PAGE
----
Researchers from the University of Victoria, Simon Fraser University and Raincoast Conservation Foundation show in their report that there are serious shortfalls with the management of the grizzly bear hunt in BC.

Researchers found large discrepancies between the upper limit to kills set by the provincial government and the number of grizzly bears killed.

“In half of BC’s remaining grizzly populations, our audit detected overkills, and almost all were associated with excessive trophy hunting,” says Dr. Chris Darimont, UVic geography professor, Raincoast science director and the study’s co-author. “The pattern of overkills we documented surprised and alarmed us, especially for female grizzly bears, which are the reproductive powerhouses of populations.”

BC represents one of the last strongholds for grizzly bears, which have lost about half of their historical range in North America since European colonization.

The report, Confronting Uncertainty in Wildlife Management: Performance of Grizzly Bear Management, is co-authored by Kyle Artelle (lead) and Sean Anderson, SFU PhD students; SFU professors Dr. John Reynolds and Dr. Andrew Cooper, and Dr. Paul Paquet, Raincoast senior scientist and adjunct UVic geography professor.

The report is available at PLOS ONE http://dx.plos.org/10.1371/journal.pone.0078041

How do polar bears stay warm? Research finds an answer in their genes

polar bear looking straight at camera

New study is part of a broader genomic research program aimed at understanding what makes a polar bear a polar bear

A polar bear looking straight at the camera
A male polar bear. Credit: U.S. Geological Survey, Steven C. Amstrup
polar bear walking on an icy terrain
A male polar bear walks on pack ice. Credit: U.S. Fish and Wildlife Service, Eric Regehr
polar bear walking by water
A polar bear in Alaska. Credit: U.S. Fish and Wildlife Service, Steve Hillebrand
a polar bear lying down and facing camera
A polar bear at rest. Credit: U.S. Fish and Wildlife Service, Susanne Miller
Charlotte Lindqvist in front of a background showing a polar bear walking in a cold climate
Charlotte Lindqvist, assistant professor of biological sciences University at Buffalo led the study, which is part of a larger research program devoted to understanding how the polar bear has adapted to the harsh Arctic environment.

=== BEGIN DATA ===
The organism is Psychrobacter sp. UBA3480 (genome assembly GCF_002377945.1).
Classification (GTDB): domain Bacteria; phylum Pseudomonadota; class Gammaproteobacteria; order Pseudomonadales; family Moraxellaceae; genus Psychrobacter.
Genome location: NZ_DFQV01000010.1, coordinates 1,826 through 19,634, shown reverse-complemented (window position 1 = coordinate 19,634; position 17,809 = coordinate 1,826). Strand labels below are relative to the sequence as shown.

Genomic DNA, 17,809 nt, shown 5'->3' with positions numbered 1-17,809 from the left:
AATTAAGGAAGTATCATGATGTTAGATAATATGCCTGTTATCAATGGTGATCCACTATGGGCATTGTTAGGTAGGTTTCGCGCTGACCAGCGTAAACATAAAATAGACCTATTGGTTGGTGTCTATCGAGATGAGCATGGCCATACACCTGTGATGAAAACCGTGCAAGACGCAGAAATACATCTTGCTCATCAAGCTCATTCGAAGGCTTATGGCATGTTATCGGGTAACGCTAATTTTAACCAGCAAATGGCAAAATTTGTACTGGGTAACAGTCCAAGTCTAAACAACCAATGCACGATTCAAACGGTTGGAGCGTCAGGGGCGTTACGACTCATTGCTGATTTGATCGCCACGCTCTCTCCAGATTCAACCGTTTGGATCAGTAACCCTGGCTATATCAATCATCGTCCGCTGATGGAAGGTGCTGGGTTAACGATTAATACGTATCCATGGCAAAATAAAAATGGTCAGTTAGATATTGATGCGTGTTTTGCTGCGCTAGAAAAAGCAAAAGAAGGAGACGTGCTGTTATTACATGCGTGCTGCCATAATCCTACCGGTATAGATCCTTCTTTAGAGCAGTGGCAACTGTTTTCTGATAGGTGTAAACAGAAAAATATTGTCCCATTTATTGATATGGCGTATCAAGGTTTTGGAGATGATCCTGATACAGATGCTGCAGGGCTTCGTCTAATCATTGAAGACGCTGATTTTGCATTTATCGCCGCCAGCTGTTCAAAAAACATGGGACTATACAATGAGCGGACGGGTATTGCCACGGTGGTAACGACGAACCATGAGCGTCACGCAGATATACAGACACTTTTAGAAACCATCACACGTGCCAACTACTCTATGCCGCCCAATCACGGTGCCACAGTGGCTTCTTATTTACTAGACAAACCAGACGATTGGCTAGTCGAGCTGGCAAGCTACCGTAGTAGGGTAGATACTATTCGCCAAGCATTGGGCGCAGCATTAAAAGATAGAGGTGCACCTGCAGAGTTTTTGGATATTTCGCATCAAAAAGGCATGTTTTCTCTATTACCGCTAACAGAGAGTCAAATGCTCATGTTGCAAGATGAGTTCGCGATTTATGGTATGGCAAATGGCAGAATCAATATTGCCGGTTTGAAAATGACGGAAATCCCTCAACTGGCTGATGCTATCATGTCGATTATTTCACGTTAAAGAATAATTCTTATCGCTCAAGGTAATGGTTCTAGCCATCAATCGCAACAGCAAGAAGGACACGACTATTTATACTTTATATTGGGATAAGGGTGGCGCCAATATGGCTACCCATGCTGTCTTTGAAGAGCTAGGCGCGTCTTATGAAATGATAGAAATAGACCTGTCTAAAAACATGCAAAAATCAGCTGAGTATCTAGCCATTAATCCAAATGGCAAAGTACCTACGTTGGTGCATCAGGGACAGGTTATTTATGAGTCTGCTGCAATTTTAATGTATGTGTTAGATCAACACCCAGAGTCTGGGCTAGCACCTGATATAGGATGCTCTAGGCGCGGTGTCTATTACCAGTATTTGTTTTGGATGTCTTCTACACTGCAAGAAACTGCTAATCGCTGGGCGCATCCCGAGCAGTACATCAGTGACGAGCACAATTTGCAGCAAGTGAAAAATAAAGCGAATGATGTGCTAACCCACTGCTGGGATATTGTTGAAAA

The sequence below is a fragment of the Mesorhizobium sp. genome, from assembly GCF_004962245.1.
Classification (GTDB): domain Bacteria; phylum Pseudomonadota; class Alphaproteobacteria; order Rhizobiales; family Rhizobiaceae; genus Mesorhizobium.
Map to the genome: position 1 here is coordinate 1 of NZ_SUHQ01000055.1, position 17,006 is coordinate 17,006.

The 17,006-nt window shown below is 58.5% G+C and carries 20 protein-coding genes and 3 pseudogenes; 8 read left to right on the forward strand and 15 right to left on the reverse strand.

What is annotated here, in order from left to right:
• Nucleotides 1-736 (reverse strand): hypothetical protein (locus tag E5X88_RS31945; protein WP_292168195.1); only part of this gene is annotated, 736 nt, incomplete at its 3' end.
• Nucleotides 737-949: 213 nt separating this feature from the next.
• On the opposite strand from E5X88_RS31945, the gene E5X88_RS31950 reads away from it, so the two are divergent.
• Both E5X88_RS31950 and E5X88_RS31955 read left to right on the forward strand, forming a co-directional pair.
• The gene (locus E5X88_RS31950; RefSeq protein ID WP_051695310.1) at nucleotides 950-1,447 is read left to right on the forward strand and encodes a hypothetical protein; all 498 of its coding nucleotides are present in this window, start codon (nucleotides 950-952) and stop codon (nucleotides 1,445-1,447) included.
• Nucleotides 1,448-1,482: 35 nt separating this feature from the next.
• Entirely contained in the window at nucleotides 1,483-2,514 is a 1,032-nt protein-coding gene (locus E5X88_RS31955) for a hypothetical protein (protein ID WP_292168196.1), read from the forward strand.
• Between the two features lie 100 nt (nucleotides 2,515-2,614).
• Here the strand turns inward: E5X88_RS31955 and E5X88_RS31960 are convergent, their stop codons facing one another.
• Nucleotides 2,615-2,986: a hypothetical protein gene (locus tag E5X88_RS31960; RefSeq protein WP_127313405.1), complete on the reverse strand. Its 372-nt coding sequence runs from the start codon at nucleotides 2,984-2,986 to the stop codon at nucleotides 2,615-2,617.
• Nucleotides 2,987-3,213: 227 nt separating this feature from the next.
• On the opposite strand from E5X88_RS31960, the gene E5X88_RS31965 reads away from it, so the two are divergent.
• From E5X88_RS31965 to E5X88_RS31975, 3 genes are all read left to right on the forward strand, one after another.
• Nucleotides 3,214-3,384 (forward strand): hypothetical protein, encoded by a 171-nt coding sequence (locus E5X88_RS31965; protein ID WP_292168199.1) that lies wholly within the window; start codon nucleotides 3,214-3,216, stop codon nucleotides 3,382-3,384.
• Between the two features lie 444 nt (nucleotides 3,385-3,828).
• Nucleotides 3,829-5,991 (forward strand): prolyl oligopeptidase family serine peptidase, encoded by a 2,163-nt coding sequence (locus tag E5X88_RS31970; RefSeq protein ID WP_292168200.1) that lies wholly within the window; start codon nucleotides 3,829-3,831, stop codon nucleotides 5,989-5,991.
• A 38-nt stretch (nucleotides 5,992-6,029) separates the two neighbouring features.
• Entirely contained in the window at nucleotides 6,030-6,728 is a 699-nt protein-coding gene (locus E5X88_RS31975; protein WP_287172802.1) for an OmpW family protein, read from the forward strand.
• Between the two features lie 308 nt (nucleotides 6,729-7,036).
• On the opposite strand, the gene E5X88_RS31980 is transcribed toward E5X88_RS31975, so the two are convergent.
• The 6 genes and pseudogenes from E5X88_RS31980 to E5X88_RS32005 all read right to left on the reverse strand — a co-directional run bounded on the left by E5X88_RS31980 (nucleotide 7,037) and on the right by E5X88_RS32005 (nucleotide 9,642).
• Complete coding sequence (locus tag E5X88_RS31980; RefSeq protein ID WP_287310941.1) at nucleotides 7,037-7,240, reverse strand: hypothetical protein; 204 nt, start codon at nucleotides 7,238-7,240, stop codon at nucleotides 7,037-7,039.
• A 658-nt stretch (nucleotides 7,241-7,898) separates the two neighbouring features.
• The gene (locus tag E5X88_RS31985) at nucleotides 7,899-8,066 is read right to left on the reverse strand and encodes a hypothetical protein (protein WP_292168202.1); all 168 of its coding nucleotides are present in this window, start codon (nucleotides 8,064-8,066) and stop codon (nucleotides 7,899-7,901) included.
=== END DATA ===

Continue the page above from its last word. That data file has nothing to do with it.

In the winter, brown and black bears go into hibernation to conserve energy and keep warm.

But things are different for their Arctic relative, the polar bear. Within this high-latitude species, only pregnant females den up for the colder months.

So how do the rest survive the extreme Arctic winters?

New research points to one potential answer: genetic adaptations related to the production of nitric oxide, a compound that cells use to help convert nutrients from food into energy or heat.

In a new study, a team led by the University at Buffalo reports that genes controlling nitric oxide production in the polar bear genome contain genetic differences from comparable genes in brown and black bears.

“With all the changes in the global climate, it becomes more relevant to look into what sorts of adaptations exist in organisms that live in these high-latitude environments,” said lead researcher Charlotte Lindqvist, PhD, UB assistant professor of biological sciences.

“This study provides one little window into some of these adaptations,” she said. “Gene functions that had to do with nitric oxide production seemed to be more enriched in the polar bear than in the brown bears and black bears. There were more unique variants in polar bear genes than in those of the other species.”

The paper, titled “Polar Bears Exhibit Genome-Wide Signatures of Bioenergetic Adaptation to Life in the Arctic Environment,” appeared Feb. 6 in the journal Genome Biology and Evolution.

Co-authors include scientists from UB, Penn State University, the U.S. Geological Survey Alaska Science Center, Durham University and the University of California, Santa Cruz.

The genetic adaptations the research team saw are important because of the crucial role that nitric oxide plays in energy metabolism.

Typically, cells transform nutrients into energy. However, there is a phenomenon called adaptive or non-shivering thermogenesis, where the cells will produce heat instead of energy in response to a particular diet or environmental conditions.

Levels of nitric oxide production may be a key switch triggering how much heat or energy is produced as cells metabolize nutrients, or how much of the nutrients is stored as fat, Lindqvist said.

“At high levels, nitric oxide may inhibit energy production,” said Durham University’s Andreanna Welch, PhD, first author and a former postdoctoral researcher at UB with Lindqvist. “At more moderate levels, however, it may be more of a tinkering, where nitric oxide is involved in determining whether — and when — energy or heat is produced.”

The research is part of a larger research program devoted to understanding how the polar bear has adapted to the harsh Arctic environment, Lindqvist said.

In 2012, she and colleagues reported sequencing the genomes of multiple brown bears, black bears and polar bears.

In a paper in the Proceedings of the National Academy of Sciences, the team said comparative studies between the DNA of the three species uncovered some distinctive polar bear traits, such as genetic differences that may affect the function of proteins involved in the metabolism of fat — a process that’s very important for insulation.

In the new study, the scientists looked at the mitochondrial and nuclear genomes of 23 polar bears, three brown bears and a black bear.

The research was funded by the University at Buffalo and the National Fish and Wildlife Foundation.